Taking the big drop

Ferment catches up with Rob Fink and James Kindred from The Big Drop

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One of the big surprises of 2019 was the meteoric growth of the low/no alcohol segment, with big, flavoursome, booze-free beers occupying not only shelf space, but also the conversations of beer pundits up and down the country. Founded by Rob Fink and James Kindred in 2016, Big Drop has been at the very crest of this wave, rapidly overturning the bad PR from decades of awful, chemical-tasting alcohol-free macro lagers.

Unlike these shoddy pretenders, Big Drop’s beers have never been a compromise, matching or even exceeding their boozy peers on the taste front. Rob puts this down to the fact the brewery’s more natural brewing techniques don’t involve artificially removing alcohol after fermentation.

“Big Drop does not extract the alcohol after the beer is brewed, nor does it limit the fermentation period,” he says. “This avoids the often-displeasing tastes and aromas which have blighted non-alcoholic beer for so long. Instead through a combination of specific yeast selection, recipe formulation and downright clever brewing, we brew our beer to strength. In other words, it never gets above 0.5% but we fully ferment the beer so all the taste and aroma you expect from great beer is still there.”

Rob’s previous career establishing a successful and disruptive law firm may have informed his next move. In 2016, aged 38 and having just become a father, Rob found himself turned off by the boozy lunch culture of his city peers and reaching for an alcohol-free option. Sadly, he was disappointed by the anaemic brews tucked at the back of the fridge, but it also made him wonder whether there might be a gap in the market.


The craft beer 'revolution' seemed to have completely ignored alcohol-free beer

“Being a bit of a craft beer fan, I realised that the craft beer ‘revolution’ seemed to have completely ignored alcohol-free beer. The question I asked myself was: what if we could do for alcohol-free beer what craft beer had done for....beer?”

With zero experience of brewing or the beer industry, Rob had no preconceived ideas about what may or may not be possible. He teamed up with co-founder James Kindred – a designer and technologist – to work the problem in ways an old hand may not even have considered. 

The beers speak for themselves. Each of the eight core styles is perfectly balanced, despite the lack of alcohol, with body and real depth and complexity of flavour. We’re particular fans of the Sour and multi award-winning Citra IPA. Big Drop is also becoming a prolific collaborator, harnessing the creativity of some of the UK’s best ‘regular’ craft breweries for a low-alcohol market. It’s latest project was the first of a planned series, working with beer and food guru Melissa Cole, as well as Harbour Brewing, Fyne Ales, Salt Beer Factory and Fourpure on a box of four pretty adventurous 440ml cans. Our standout was the ‘Going Swimmingly’ hibiscus saison, with Harbour.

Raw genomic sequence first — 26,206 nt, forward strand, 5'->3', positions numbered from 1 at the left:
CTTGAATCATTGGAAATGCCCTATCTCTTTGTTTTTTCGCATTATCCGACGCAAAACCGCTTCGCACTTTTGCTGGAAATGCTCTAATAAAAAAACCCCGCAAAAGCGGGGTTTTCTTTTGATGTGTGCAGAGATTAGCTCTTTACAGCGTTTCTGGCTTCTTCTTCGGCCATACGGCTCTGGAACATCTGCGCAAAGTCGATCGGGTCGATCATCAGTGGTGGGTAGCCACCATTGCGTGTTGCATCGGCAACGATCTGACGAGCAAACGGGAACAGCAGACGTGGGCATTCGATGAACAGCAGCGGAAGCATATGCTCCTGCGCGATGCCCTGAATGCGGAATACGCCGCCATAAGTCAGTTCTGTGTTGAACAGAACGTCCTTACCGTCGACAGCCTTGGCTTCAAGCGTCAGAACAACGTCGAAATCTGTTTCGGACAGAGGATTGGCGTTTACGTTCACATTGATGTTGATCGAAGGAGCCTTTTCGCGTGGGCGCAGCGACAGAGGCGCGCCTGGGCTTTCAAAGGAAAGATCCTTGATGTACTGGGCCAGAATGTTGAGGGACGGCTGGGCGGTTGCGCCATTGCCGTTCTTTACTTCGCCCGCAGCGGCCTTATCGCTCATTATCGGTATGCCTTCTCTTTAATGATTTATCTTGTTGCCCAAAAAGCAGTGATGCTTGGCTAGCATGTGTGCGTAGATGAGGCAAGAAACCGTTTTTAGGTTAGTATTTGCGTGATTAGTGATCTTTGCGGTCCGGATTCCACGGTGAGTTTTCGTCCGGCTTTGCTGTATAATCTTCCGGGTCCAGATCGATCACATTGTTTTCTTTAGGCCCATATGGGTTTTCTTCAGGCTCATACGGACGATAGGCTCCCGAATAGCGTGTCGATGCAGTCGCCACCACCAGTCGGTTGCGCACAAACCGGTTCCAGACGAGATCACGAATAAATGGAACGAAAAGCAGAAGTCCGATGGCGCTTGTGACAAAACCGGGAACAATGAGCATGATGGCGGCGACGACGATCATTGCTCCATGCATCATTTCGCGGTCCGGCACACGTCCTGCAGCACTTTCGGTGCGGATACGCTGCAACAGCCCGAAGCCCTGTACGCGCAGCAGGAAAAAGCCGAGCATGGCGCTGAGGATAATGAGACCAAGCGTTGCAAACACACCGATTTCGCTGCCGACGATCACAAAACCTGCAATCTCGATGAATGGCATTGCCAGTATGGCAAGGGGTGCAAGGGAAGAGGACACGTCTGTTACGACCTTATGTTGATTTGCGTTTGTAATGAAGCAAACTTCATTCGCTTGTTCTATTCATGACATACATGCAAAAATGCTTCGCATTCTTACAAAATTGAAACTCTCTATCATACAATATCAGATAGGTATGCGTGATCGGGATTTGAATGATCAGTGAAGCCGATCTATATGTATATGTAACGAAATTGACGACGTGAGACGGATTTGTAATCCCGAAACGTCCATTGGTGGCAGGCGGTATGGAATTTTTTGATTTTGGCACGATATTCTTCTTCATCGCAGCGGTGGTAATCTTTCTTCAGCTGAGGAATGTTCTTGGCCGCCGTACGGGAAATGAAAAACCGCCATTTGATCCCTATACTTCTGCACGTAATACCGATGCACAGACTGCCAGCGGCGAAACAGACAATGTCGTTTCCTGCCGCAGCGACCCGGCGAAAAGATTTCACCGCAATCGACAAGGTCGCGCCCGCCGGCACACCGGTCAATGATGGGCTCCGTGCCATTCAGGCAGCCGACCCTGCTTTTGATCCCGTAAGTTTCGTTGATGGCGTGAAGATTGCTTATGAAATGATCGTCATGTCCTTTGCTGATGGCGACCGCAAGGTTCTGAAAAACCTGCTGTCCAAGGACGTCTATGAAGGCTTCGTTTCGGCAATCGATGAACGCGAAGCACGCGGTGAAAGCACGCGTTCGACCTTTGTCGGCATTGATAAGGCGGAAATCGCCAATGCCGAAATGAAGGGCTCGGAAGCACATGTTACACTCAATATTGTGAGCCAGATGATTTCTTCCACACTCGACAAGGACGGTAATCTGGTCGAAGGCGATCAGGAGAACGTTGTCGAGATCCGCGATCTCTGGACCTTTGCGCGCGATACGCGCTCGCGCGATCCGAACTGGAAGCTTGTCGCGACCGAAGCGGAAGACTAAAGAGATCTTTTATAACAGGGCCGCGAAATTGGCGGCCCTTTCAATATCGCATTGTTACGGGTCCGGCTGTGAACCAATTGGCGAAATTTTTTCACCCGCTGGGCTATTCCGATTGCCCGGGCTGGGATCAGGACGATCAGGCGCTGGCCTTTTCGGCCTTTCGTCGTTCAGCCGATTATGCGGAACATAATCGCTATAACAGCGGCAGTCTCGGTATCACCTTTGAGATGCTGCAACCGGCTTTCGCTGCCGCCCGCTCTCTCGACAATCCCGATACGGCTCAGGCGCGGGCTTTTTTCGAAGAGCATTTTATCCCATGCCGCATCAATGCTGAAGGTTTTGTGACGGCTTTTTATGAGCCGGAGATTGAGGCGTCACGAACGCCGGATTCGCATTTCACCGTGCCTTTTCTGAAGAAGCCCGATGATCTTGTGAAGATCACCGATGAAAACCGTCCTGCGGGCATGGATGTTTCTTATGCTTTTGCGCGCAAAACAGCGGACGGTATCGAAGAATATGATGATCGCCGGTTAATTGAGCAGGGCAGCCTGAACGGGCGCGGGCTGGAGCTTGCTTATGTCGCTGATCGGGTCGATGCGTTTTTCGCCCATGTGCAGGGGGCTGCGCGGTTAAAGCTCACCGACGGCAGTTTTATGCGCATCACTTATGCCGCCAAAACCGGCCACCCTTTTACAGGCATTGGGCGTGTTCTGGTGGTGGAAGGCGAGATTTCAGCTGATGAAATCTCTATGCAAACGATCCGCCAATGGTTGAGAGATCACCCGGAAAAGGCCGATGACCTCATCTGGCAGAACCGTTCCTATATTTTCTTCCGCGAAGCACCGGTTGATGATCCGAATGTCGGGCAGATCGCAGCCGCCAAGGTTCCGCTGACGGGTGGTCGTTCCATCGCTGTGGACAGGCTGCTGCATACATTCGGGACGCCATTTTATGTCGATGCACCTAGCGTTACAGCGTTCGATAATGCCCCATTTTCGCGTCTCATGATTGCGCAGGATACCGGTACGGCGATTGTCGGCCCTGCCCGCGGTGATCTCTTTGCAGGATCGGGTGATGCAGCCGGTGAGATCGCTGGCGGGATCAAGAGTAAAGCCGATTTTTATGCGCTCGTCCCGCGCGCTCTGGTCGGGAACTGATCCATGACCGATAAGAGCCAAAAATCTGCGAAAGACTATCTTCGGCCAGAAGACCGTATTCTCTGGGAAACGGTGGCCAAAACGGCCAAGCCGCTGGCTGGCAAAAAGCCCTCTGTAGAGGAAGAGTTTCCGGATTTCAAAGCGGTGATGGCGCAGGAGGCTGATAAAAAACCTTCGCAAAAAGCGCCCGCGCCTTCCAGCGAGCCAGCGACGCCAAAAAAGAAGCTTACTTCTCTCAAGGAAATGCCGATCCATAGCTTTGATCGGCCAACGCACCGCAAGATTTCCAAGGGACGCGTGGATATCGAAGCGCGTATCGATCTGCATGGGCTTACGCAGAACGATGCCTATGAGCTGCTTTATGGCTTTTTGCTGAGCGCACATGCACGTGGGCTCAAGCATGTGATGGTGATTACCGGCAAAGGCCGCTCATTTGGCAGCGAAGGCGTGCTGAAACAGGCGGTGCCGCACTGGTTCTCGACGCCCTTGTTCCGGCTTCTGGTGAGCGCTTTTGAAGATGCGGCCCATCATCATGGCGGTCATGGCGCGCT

Being low-alcohol has also given the brewery access to some very interesting opportunities. Take for example its relationships with Holland & Barrett, and with Milk & More (beer deliveries with your morning pint, anyone?). Big Drop has even participated in a successful project with residential dementia patients, designed to tackle the ‘sundowning’ anxiety that often manifests in the evening. Replicating comfortable environments from the patients’ early lives, one hospital has built an on-site ‘pub’ serving alcohol free beer. The experiment has reportedly been such a success that it has reduced the need for medication.

As it moves into the next stage of its international growth, Big Drop is launching a new look for its bottles and cans as well as going through a crowdfunding round. To date the company has already raised £1.3m from a small number of private investors including the founders of Camden Town Brewery. The brewery isn’t profit-making yet, with all revenue going back into growth and moving the business closer to break-even and eventual profitability. According to Big Drop’s Nick Heath, this approach certainly seems to be working, with the team having expanded from 2 to 14 in the past 12 months, and beer being brewed in the UK, Sweden and Australia.

As well as a gradual move to cans (some 60% of Big Drop’s small pack volume is now canned) the team is really pushing to get more keg lines.

“In my view, 2020 will be the year of AF on draft,” says Rob. “Sales of our kegged Citra IPA are increasing exponentially. Forward-thinking licensees will attract more trade by offering more lo/no options because the target is not necessarily the person who isn't drinking - it's all the people they are with who are drinking.”

Nick continues: “Being front and centre on tap is so much better than being on the back bar. A lot of pubs are taking a keg for dry January and then being amazed how well it sells, so deciding to keep it on. We’re now on tap all year round in some places, and making real inroads with a lot of the big chains. As we’re the first to really do this, it’s a bit of a push, but this year you’re going to see the market really open up for low and no alcohol beers on draft, and we’re proud to be at the forefront of that.” 

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